While we’re famous for our chicken eggs, don’t think they’re the only birds on our farms. We firmly believe that variety is the spice of life, so we also have flocks of laying quails, ducks and geese. Therefore when it comes to ordering eggs don’t get chicken vision, eggsperiment!
All our flocks are relatively small in today’s commercial free range industry. We feel that compromises have to be made if bird numbers increase beyond a certain number. As producers and packers we choose to keep most of our flocks around 6,000 birds, this enables better management of the birds and the grass range.
With flocks in Norfolk and Suffolk we can supply a locally produced egg to three counties. It also makes good economic and environmental sense to deliver graded, packed eggs to each area and then pick eggs up from farms to bring back for grading. The geographical spread of flocks also minimises the risk of diseases such as bird flu affecting our supply base.
Our chicken coops have pop holes, giving the hens access to feed and water at all times and allowing them to range in the fields all day. These pop holes close at night to protect the flocks from predation. Birds are actively encouraged to range and express their natural behaviour.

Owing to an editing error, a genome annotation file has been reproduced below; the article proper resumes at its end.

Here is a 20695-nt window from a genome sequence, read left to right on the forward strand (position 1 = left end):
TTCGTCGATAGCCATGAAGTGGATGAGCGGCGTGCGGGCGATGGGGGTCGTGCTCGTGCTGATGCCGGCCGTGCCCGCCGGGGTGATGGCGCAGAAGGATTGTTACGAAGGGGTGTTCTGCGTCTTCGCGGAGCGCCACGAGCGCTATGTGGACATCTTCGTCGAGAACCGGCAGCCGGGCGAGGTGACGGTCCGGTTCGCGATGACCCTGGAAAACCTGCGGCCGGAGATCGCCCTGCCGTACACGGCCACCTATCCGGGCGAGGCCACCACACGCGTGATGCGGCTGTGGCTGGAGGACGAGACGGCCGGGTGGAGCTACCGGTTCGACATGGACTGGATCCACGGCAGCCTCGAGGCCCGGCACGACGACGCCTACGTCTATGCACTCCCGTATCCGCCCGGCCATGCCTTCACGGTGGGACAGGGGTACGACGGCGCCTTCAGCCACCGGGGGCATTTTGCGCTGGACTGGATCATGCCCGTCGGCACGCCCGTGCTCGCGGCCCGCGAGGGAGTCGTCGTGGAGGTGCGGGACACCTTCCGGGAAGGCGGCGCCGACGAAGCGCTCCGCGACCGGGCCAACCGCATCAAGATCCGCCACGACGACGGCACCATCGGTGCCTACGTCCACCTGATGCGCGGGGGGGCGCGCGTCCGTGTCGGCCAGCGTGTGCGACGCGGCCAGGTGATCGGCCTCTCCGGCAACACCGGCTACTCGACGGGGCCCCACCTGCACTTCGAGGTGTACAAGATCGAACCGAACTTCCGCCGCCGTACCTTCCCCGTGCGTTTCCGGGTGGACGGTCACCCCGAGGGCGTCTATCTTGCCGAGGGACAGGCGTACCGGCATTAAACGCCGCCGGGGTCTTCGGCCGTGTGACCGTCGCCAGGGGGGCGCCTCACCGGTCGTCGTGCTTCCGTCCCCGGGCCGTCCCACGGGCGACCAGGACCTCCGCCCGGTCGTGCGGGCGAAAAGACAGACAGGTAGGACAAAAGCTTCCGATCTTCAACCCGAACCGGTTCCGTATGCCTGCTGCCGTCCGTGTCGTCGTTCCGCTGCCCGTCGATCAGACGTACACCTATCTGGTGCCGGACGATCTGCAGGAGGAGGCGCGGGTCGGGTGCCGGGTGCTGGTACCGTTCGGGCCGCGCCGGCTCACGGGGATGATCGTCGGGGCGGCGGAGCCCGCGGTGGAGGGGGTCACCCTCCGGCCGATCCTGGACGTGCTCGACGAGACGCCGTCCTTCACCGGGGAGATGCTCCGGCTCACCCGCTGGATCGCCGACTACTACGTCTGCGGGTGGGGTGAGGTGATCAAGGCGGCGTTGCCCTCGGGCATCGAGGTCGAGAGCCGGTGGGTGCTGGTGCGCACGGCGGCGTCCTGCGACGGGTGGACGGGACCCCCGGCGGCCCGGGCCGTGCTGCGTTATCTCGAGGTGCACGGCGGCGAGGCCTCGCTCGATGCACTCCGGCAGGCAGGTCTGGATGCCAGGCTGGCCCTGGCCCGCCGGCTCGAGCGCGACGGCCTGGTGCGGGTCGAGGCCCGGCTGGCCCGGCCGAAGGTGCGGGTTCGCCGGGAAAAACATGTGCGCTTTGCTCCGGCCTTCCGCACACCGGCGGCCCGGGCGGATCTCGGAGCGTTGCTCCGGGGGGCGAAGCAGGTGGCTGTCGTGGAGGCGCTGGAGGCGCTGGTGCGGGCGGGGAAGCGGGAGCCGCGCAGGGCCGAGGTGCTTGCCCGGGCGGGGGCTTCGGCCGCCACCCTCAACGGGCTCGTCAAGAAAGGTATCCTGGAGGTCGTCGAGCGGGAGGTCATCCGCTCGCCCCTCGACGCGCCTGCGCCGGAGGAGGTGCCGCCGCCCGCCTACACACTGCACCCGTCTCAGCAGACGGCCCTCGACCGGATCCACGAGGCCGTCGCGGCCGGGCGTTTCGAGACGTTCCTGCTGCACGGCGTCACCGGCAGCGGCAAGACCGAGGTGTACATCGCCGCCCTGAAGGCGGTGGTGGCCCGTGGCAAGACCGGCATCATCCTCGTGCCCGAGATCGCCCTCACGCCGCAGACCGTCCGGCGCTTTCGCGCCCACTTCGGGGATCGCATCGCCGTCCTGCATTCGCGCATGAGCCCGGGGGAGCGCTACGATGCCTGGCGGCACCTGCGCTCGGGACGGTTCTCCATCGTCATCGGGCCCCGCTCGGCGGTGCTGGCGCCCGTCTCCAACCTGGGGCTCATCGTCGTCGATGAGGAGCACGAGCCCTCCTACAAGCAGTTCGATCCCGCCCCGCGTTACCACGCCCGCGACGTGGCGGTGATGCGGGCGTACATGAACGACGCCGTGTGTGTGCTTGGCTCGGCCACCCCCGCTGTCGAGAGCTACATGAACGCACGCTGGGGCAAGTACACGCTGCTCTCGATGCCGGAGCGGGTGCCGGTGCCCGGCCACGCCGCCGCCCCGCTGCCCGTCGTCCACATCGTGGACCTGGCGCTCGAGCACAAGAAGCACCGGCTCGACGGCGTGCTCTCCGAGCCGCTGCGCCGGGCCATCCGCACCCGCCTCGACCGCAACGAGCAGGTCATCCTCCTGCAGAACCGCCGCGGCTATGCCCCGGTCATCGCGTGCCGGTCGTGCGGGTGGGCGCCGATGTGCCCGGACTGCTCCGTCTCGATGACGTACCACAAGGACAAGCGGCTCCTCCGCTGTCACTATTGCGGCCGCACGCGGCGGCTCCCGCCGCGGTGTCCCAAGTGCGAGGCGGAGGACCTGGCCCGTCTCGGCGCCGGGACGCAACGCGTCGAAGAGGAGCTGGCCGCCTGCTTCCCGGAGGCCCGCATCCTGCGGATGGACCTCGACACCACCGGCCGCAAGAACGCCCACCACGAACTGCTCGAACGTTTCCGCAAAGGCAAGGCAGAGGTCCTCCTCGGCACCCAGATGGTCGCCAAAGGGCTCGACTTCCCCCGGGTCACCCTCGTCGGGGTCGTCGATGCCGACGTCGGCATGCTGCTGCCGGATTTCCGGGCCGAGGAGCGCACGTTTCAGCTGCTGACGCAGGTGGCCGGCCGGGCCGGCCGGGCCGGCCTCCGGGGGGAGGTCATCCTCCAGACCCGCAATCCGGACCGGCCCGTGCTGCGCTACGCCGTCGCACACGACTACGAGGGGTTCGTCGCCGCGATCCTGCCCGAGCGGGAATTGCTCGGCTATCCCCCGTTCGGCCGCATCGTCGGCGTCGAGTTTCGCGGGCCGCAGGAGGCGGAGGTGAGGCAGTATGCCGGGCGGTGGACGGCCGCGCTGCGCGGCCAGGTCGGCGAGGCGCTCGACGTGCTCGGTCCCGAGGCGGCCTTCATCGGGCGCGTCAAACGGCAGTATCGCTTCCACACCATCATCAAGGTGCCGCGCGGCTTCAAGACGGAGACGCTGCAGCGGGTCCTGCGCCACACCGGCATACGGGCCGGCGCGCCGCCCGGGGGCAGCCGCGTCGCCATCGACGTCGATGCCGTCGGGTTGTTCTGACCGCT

All chickens are purchased at 16 weeks old from reputable rearers who adhere to strict welfare and hygiene policies undertaken to Havensfield Standards. Birds are vaccinated against common poultry diseases and salmonella before being delivered. All sites undergo a full clean-and-disinfect program and allowed to rest prior to delivery of new birds.
We carefully select breeds that suit free range systems. Whilst they may not be the most prolific layers they do ensure good quality eggs throughout their lifetime. It is also important to recognise that nutrition plays a key role in bird welfare and sustainability. They are very different in their management and extremely good in our relatively small flocks. A fieldsman employed by the pullet company advises and helps program each new batch of pullets giving us information regarding performance in rearing and any changes in genetics.